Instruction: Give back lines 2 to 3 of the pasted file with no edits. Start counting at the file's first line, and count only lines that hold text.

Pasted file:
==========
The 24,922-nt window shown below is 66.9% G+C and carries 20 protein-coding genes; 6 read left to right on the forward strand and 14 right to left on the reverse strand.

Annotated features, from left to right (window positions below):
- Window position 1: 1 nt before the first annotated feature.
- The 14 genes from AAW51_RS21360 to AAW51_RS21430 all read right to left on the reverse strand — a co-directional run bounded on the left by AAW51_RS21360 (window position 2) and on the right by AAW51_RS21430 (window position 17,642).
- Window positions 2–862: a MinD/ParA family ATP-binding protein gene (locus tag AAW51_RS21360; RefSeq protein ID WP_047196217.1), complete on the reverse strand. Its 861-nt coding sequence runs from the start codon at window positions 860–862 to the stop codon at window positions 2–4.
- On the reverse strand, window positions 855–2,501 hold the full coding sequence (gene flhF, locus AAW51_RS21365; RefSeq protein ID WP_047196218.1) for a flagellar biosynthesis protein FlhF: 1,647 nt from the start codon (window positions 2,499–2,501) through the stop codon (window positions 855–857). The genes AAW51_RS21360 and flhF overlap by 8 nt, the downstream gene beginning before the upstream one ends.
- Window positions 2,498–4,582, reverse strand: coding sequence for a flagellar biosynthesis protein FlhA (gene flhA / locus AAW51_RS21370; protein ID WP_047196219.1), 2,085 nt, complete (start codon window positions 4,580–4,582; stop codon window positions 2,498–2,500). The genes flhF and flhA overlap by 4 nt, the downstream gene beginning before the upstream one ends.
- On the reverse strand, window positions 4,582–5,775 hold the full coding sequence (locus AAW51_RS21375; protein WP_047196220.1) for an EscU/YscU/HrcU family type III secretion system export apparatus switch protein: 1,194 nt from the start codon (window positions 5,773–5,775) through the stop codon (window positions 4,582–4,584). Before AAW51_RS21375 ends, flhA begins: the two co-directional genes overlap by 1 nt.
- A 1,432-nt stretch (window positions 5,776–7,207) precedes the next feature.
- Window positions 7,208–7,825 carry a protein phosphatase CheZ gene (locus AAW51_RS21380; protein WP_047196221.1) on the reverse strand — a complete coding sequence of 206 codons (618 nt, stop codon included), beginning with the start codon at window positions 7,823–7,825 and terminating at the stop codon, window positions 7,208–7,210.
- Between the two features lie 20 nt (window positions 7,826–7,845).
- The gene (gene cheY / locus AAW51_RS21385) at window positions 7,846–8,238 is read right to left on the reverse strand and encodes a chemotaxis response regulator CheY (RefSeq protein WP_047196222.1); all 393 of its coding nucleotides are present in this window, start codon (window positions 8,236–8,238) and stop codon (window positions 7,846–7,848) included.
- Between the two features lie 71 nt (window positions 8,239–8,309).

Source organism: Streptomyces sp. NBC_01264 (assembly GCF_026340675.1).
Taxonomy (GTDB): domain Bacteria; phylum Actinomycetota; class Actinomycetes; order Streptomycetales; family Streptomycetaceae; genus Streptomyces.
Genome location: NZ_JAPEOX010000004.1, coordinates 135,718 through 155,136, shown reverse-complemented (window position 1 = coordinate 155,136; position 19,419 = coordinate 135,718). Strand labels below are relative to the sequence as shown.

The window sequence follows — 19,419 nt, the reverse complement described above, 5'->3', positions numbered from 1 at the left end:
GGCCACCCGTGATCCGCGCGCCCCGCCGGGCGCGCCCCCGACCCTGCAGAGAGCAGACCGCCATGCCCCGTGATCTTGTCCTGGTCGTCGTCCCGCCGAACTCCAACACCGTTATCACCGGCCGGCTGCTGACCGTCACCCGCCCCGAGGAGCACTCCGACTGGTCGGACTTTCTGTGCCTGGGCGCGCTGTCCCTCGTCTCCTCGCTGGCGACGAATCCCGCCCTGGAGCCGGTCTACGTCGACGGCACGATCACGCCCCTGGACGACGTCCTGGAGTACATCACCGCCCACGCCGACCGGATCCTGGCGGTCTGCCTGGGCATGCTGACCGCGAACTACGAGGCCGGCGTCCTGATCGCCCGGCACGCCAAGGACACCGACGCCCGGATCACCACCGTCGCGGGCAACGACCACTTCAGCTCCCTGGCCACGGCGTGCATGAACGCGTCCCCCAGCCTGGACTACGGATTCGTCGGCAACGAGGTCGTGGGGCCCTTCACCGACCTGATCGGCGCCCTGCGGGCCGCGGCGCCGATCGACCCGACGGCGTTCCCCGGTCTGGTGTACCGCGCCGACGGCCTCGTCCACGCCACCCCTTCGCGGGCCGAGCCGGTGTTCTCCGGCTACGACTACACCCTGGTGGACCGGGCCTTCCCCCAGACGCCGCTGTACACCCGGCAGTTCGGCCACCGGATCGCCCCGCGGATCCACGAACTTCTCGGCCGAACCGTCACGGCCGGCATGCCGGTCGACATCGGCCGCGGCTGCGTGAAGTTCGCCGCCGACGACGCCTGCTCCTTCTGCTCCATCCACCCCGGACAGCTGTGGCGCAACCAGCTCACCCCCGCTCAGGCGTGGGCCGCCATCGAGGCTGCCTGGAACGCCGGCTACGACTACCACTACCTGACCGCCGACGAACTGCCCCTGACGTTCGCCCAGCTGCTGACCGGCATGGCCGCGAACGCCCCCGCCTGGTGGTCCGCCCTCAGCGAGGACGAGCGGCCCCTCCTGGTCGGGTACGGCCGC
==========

Annotated features, from left to right (window positions below):
- Window position 1: 1 nt before the first annotated feature.